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"I learned this from an old trapper who uses a 50/50 mixture of white vinegar and water to clean up old rusty traps"

I don't use straight vinegar either. I damaged a couple nice straight razors using straight vinegar.

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PostPosted: Tue Jan 31, 2012 5:21 pm 
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muskrat man wrote:
I learned this from an old trapper who uses a 50/50 mixture of white vinegar and water to clean up old rusty traps (some that even looked to me like were beyond use). For traps depending on the severity of the rust he soaked them for up to a week. I had been wanting to apply this to knife repair and got my chance when I was sent this crusty old Schrade cut Co 4 1/4" switchblade. It was badly rusted, the bushing was fuzed to the blade and the bolsters were fused to the liners making disassembly and cleanup very difficult. I made up a small batch of the mixture and tossed the knife in and left it for 24 hrs. I pulled it out, rinsed it off and scrubbed it with a brass bristle brush under running water. Most of the rust was gone and left a dull even finish on the mild steel parts and turned the tool steel parts (blade, button lever) a very dark grey, all of the rust just washed right away. It freed up the fused parts and allowed me to remove the bolsters and separate the blade from the blade bushing and perform a more in depth restoration of this knife. This is something to keep in mind if you find and crusty old jewel in the bottom of a tackle box at the flea market for $1 but everything is rusted shut (I wish I had known about this trick 6 years ago). For the record, I am not sure how this will affect various handle materials. I soaked a bone handled knife in straight vinegar and it didn't seem to have any adverse effects at the time, but some kind of reaction happens when the vinegar is mixed with water because straight vinegar won't do nearly as good of a job as fast as the 50/50 mix does. Before:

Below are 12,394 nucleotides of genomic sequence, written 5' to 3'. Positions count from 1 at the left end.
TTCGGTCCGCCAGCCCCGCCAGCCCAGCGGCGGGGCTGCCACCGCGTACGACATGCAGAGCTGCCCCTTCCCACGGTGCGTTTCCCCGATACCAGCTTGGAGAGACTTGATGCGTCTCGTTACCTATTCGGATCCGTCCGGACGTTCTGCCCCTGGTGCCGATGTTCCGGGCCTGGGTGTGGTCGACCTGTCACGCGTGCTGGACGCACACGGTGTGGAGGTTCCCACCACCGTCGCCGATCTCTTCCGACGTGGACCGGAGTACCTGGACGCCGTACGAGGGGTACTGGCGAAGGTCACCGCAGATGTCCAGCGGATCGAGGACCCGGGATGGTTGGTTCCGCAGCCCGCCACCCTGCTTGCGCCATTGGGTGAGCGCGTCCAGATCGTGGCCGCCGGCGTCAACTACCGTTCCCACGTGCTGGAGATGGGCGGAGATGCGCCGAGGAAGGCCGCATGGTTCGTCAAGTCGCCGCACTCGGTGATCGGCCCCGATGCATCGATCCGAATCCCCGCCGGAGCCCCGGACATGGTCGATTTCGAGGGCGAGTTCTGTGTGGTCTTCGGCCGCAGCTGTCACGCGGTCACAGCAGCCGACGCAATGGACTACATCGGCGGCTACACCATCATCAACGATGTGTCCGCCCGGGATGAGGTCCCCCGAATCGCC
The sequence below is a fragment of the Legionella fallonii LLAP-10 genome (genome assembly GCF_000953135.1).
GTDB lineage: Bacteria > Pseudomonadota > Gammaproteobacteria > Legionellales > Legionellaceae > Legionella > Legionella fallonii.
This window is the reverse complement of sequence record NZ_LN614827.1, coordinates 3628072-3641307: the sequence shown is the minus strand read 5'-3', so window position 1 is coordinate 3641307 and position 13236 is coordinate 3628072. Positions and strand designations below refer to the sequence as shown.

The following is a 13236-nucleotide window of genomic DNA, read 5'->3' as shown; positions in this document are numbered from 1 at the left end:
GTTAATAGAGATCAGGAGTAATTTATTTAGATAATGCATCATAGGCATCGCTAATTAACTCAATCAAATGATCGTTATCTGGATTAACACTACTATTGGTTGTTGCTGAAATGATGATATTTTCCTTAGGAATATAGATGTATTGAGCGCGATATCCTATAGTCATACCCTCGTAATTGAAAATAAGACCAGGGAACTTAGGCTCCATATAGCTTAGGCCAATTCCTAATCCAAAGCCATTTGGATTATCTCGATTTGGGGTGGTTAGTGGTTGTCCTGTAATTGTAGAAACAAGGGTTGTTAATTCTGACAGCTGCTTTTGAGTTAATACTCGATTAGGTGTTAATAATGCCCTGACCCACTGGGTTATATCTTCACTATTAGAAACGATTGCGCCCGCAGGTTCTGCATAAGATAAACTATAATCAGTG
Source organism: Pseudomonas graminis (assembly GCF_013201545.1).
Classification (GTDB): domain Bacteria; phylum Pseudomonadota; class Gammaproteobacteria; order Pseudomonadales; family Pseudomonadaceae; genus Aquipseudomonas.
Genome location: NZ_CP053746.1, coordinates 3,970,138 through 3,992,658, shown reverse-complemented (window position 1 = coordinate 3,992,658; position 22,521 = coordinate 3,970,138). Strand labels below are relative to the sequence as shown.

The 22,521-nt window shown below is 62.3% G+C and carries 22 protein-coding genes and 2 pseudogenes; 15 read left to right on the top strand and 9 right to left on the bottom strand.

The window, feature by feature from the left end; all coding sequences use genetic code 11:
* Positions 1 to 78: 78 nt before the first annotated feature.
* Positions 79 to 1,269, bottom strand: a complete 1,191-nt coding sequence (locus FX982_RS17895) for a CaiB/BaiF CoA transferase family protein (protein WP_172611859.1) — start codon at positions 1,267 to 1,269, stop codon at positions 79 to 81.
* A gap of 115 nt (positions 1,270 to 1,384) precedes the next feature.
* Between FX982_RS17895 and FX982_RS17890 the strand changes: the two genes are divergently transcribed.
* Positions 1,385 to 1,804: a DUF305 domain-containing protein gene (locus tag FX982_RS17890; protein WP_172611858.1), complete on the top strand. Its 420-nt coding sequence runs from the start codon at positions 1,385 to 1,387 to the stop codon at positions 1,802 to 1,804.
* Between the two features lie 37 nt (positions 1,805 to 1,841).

Image

After:
Image

A light wire wheeling after this photo was taken had all parts fully cleaned as you can see some of the thickest rust was still present in some areas, a longer soak probably would have removed this as well. Even without lubrication after the knife was reassembled and ready for me to install the new handles it fired and locked as well as if it just came off the assembly line in NY.



Just saying don't use vinegar straight as it will eat metal up fast....much worst than diluted. You stated otherwise. Not trying to pick a fight....just trying to warn someone before they think they can use straight vinegar without diluting it to get a better result. In my experience all you come back with is pieces of metal.

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Booger County Outfitters LLC.

Maker of Custom Knives and Custom Screenprinted Garments


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PostPosted: Tue Jan 31, 2012 10:12 pm 
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yeah I've tried it straight on traps, no adverse effects really but on tempered steel it seems it gets real aggressive real fast, especially on thinner and/or harder steels. I put 3 straight razors in straight vinegar one time overnight, the next morning one's edge was all ragged and the other two had cracks. No idea why though. you can put the knife in straight vinegar for a few minutes, then pour in an equal parts of water and it will sometimes fizzle and bubble so there's got to be some kind of reaction there that lessens it's aggressiveness (other than just dilution) ::tu::